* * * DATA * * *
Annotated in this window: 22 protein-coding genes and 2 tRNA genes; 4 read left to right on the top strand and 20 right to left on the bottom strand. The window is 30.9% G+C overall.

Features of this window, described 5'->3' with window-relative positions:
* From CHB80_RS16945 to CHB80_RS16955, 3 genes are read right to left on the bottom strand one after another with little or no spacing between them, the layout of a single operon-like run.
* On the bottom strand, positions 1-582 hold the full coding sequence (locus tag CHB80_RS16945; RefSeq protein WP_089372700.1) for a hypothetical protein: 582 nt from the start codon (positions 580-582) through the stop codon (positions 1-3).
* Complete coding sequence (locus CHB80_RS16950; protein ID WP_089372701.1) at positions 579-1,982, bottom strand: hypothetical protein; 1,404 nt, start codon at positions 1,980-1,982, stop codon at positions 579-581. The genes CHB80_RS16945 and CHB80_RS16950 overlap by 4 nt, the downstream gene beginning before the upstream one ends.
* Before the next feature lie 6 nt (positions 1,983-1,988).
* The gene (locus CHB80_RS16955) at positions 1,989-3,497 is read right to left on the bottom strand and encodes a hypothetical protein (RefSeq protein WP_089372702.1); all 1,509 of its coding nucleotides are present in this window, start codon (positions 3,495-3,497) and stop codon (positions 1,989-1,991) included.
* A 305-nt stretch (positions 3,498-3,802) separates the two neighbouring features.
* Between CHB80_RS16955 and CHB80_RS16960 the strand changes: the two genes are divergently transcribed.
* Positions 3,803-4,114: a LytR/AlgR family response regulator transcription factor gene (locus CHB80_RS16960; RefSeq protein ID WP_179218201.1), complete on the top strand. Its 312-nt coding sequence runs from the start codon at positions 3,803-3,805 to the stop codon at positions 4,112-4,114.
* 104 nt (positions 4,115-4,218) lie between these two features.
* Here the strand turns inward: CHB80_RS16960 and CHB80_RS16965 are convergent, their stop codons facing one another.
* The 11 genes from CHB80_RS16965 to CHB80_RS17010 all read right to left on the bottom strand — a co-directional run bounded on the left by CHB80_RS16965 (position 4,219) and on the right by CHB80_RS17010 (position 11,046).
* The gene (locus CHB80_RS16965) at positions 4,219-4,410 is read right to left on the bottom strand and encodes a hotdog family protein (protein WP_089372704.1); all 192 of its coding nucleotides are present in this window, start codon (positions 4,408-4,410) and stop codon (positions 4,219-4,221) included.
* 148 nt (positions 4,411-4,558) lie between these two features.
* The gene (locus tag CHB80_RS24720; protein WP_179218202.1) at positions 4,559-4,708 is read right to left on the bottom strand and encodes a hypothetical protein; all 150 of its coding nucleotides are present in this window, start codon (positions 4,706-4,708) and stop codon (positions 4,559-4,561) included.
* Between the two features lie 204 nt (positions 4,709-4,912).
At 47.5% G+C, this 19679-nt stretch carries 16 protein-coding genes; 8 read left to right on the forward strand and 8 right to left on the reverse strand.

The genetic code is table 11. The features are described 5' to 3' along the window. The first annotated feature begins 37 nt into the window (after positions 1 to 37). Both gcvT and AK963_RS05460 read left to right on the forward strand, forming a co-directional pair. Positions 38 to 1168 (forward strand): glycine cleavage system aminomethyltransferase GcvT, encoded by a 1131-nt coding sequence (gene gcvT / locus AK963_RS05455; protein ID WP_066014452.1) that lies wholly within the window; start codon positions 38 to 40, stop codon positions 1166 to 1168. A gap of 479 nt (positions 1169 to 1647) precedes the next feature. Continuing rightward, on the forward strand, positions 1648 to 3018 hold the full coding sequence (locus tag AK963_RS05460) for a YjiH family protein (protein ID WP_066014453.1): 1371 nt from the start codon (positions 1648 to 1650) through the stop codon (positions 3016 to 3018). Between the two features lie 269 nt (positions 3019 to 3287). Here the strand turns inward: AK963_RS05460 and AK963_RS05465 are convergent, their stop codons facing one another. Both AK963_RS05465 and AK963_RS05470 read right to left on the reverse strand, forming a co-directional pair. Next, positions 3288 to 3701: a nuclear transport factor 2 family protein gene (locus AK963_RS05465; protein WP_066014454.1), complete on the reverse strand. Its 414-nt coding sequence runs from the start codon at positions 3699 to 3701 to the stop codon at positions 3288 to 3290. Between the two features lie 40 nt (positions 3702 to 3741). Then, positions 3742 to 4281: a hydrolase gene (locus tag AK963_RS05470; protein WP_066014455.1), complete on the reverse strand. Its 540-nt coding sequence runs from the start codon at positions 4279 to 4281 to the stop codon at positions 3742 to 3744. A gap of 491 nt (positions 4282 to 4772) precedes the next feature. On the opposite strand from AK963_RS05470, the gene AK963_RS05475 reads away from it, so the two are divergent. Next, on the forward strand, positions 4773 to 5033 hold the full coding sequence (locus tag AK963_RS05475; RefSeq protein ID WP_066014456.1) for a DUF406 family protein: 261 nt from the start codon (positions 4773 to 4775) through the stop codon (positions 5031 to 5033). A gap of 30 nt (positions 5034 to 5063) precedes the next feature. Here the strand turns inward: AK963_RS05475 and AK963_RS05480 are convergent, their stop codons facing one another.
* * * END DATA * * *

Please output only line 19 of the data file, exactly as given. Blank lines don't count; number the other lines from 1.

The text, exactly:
The genetic code is table 11. The features are described 5' to 3' along the window. The first annotated feature begins 37 nt into the window (after positions 1 to 37). Both gcvT and AK963_RS05460 read left to right on the forward strand, forming a co-directional pair. Positions 38 to 1168 (forward strand): glycine cleavage system aminomethyltransferase GcvT, encoded by a 1131-nt coding sequence (gene gcvT / locus AK963_RS05455; protein ID WP_066014452.1) that lies wholly within the window; start codon positions 38 to 40, stop codon positions 1166 to 1168. A gap of 479 nt (positions 1169 to 1647) precedes the next feature. Continuing rightward, on the forward strand, positions 1648 to 3018 hold the full coding sequence (locus tag AK963_RS05460) for a YjiH family protein (protein ID WP_066014453.1): 1371 nt from the start codon (positions 1648 to 1650) through the stop codon (positions 3016 to 3018). Between the two features lie 269 nt (positions 3019 to 3287). Here the strand turns inward: AK963_RS05460 and AK963_RS05465 are convergent, their stop codons facing one another. Both AK963_RS05465 and AK963_RS05470 read right to left on the reverse strand, forming a co-directional pair. Next, positions 3288 to 3701: a nuclear transport factor 2 family protein gene (locus AK963_RS05465; protein WP_066014454.1), complete on the reverse strand. Its 414-nt coding sequence runs from the start codon at positions 3699 to 3701 to the stop codon at positions 3288 to 3290. Between the two features lie 40 nt (positions 3702 to 3741). Then, positions 3742 to 4281: a hydrolase gene (locus tag AK963_RS05470; protein WP_066014455.1), complete on the reverse strand. Its 540-nt coding sequence runs from the start codon at positions 4279 to 4281 to the stop codon at positions 3742 to 3744. A gap of 491 nt (positions 4282 to 4772) precedes the next feature. On the opposite strand from AK963_RS05470, the gene AK963_RS05475 reads away from it, so the two are divergent. Next, on the forward strand, positions 4773 to 5033 hold the full coding sequence (locus tag AK963_RS05475; RefSeq protein ID WP_066014456.1) for a DUF406 family protein: 261 nt from the start codon (positions 4773 to 4775) through the stop codon (positions 5031 to 5033). A gap of 30 nt (positions 5034 to 5063) precedes the next feature. Here the strand turns inward: AK963_RS05475 and AK963_RS05480 are convergent, their stop codons facing one another.